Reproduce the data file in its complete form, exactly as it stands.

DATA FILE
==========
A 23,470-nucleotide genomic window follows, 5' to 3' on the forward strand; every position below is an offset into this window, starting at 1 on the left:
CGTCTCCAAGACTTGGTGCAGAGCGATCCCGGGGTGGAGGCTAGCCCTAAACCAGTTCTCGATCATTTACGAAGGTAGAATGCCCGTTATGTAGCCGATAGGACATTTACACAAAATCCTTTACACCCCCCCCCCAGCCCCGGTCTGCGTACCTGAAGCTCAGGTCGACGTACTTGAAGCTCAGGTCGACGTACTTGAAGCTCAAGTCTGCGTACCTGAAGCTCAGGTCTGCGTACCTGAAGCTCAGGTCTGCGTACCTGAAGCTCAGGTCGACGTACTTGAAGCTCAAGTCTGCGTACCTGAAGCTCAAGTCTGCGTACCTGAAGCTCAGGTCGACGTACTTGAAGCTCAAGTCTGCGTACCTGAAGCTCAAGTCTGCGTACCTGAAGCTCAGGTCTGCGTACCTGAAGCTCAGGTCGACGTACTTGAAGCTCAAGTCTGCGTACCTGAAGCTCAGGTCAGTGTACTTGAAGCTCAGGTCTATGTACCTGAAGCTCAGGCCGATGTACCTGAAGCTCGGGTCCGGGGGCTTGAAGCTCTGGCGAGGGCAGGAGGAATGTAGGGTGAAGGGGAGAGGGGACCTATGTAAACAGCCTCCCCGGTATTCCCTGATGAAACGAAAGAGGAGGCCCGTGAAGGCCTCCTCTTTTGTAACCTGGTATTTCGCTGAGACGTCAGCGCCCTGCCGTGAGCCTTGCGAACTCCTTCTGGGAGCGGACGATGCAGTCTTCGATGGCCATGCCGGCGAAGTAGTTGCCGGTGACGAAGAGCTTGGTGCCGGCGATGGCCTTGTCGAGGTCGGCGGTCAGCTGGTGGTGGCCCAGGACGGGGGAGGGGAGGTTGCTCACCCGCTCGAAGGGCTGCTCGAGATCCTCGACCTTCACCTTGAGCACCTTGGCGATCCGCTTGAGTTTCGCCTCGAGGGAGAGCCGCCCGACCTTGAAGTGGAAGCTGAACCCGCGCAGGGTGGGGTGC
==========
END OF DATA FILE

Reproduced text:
A 23,470-nucleotide genomic window follows, 5' to 3' on the forward strand; every position below is an offset into this window, starting at 1 on the left:
CGTCTCCAAGACTTGGTGCAGAGCGATCCCGGGGTGGAGGCTAGCCCTAAACCAGTTCTCGATCATTTACGAAGGTAGAATGCCCGTTATGTAGCCGATAGGACATTTACACAAAATCCTTTACACCCCCCCCCCAGCCCCGGTCTGCGTACCTGAAGCTCAGGTCGACGTACTTGAAGCTCAGGTCGACGTACTTGAAGCTCAAGTCTGCGTACCTGAAGCTCAGGTCTGCGTACCTGAAGCTCAGGTCTGCGTACCTGAAGCTCAGGTCGACGTACTTGAAGCTCAAGTCTGCGTACCTGAAGCTCAAGTCTGCGTACCTGAAGCTCAGGTCGACGTACTTGAAGCTCAAGTCTGCGTACCTGAAGCTCAAGTCTGCGTACCTGAAGCTCAGGTCTGCGTACCTGAAGCTCAGGTCGACGTACTTGAAGCTCAAGTCTGCGTACCTGAAGCTCAGGTCAGTGTACTTGAAGCTCAGGTCTATGTACCTGAAGCTCAGGCCGATGTACCTGAAGCTCGGGTCCGGGGGCTTGAAGCTCTGGCGAGGGCAGGAGGAATGTAGGGTGAAGGGGAGAGGGGACCTATGTAAACAGCCTCCCCGGTATTCCCTGATGAAACGAAAGAGGAGGCCCGTGAAGGCCTCCTCTTTTGTAACCTGGTATTTCGCTGAGACGTCAGCGCCCTGCCGTGAGCCTTGCGAACTCCTTCTGGGAGCGGACGATGCAGTCTTCGATGGCCATGCCGGCGAAGTAGTTGCCGGTGACGAAGAGCTTGGTGCCGGCGATGGCCTTGTCGAGGTCGGCGGTCAGCTGGTGGTGGCCCAGGACGGGGGAGGGGAGGTTGCTCACCCGCTCGAAGGGCTGCTCGAGATCCTCGACCTTCACCTTGAGCACCTTGGCGATCCGCTTGAGTTTCGCCTCGAGGGAGAGCCGCCCGACCTTGAAGTGGAAGCTGAACCCGCGCAGGGTGGGGTGC